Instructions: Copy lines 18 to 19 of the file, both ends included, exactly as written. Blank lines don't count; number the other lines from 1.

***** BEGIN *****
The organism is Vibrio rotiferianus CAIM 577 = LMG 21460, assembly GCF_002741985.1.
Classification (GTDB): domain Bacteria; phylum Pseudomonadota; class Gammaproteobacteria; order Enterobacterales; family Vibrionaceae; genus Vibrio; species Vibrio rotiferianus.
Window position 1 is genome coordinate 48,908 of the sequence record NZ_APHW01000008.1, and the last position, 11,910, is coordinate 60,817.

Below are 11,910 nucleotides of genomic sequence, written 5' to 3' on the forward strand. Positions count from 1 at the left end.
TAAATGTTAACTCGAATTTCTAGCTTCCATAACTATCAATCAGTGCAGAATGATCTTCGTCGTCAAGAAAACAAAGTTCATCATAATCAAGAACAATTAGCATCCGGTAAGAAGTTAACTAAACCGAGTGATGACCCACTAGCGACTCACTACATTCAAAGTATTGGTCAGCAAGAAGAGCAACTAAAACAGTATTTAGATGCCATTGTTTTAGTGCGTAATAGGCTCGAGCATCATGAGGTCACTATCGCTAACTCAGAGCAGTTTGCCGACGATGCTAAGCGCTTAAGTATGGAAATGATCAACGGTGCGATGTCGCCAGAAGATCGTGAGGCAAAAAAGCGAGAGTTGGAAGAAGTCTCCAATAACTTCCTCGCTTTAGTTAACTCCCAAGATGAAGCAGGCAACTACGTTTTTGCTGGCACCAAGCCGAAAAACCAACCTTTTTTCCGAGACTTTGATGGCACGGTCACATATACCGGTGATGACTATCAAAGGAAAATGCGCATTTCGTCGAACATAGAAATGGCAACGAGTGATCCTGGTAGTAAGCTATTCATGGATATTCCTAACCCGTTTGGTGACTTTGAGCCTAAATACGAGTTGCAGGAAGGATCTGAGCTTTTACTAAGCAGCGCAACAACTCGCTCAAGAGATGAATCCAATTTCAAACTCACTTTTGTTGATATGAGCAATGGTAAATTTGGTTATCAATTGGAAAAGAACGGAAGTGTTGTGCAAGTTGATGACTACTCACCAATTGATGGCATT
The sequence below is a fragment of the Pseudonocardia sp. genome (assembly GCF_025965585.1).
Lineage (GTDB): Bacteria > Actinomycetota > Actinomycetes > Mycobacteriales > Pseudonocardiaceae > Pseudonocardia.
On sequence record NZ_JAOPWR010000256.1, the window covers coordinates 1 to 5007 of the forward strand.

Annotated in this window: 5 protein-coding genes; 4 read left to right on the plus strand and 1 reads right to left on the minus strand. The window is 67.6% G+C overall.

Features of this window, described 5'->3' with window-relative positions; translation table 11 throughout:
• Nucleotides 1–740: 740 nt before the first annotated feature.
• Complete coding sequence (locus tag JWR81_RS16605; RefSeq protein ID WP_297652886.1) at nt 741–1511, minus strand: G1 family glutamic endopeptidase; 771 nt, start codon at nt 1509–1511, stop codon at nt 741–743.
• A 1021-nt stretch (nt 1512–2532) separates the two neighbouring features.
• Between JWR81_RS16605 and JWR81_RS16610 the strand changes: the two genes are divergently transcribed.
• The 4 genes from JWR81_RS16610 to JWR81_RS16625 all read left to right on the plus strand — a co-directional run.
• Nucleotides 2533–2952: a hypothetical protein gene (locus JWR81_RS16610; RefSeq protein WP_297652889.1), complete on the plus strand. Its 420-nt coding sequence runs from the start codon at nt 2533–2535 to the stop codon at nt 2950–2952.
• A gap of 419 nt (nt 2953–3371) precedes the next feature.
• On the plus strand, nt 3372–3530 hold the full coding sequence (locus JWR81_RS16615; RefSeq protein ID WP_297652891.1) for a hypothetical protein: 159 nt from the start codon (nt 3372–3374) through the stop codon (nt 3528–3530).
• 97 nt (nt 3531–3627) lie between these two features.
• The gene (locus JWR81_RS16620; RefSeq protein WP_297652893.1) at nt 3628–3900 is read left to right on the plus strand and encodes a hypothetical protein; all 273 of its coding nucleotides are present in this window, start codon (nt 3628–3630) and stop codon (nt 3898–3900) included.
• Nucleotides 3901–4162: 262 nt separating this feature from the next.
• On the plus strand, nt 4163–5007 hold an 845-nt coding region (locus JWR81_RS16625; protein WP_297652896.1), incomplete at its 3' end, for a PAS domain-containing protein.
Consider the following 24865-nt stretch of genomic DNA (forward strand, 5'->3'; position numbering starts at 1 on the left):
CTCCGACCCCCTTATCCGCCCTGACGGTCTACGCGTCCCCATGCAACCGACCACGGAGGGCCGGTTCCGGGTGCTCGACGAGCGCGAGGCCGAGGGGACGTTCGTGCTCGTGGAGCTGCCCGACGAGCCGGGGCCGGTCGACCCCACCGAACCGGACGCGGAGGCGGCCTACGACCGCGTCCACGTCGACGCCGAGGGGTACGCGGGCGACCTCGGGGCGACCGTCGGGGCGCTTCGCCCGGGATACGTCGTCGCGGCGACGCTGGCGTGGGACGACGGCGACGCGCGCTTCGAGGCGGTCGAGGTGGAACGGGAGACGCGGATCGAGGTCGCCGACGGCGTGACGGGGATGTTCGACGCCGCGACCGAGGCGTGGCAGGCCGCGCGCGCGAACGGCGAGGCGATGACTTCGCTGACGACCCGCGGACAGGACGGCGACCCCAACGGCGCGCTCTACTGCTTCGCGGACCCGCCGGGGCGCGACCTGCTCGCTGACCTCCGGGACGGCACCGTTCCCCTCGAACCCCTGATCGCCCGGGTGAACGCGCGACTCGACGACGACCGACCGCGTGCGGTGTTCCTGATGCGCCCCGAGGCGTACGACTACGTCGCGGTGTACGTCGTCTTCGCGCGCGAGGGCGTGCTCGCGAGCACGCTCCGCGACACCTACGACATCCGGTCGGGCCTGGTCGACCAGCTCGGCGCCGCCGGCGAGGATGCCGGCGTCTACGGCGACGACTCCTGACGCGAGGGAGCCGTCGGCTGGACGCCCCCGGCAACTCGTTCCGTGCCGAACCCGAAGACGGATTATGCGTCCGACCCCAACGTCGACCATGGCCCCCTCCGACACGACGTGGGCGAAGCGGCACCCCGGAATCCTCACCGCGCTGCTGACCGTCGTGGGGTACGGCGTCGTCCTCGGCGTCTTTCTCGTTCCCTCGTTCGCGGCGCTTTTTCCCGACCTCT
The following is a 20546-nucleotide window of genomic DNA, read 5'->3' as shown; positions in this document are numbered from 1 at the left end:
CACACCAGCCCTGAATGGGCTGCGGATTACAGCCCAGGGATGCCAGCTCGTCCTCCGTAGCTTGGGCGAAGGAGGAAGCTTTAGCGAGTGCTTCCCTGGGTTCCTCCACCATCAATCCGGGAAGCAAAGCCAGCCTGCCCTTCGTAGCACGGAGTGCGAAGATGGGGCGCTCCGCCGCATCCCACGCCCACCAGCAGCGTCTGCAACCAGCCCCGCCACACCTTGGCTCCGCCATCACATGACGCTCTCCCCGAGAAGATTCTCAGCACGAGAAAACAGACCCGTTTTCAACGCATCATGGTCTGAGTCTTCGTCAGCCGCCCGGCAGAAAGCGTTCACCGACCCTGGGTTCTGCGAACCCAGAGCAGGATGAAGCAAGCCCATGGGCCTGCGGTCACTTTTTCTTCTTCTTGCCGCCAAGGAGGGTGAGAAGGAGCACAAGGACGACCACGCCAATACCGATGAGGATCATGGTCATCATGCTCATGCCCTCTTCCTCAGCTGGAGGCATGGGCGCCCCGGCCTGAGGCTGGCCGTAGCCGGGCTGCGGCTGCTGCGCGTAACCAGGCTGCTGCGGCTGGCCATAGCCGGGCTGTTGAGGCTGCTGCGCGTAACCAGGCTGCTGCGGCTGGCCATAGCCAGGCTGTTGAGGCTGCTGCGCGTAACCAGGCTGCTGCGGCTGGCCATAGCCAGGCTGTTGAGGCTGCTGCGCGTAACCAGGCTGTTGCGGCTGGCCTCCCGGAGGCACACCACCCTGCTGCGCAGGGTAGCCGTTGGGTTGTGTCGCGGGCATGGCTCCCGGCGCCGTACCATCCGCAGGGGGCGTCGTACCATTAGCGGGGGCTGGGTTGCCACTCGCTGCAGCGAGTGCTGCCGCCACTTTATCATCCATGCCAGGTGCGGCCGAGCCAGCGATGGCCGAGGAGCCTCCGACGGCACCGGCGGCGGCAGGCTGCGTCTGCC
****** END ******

• On the plus strand, nt 3372–3530 hold the full coding sequence (locus JWR81_RS16615; RefSeq protein ID WP_297652891.1) for a hypothetical protein: 159 nt from the start codon (nt 3372–3374) through the stop codon (nt 3528–3530).
• 97 nt (nt 3531–3627) lie between these two features.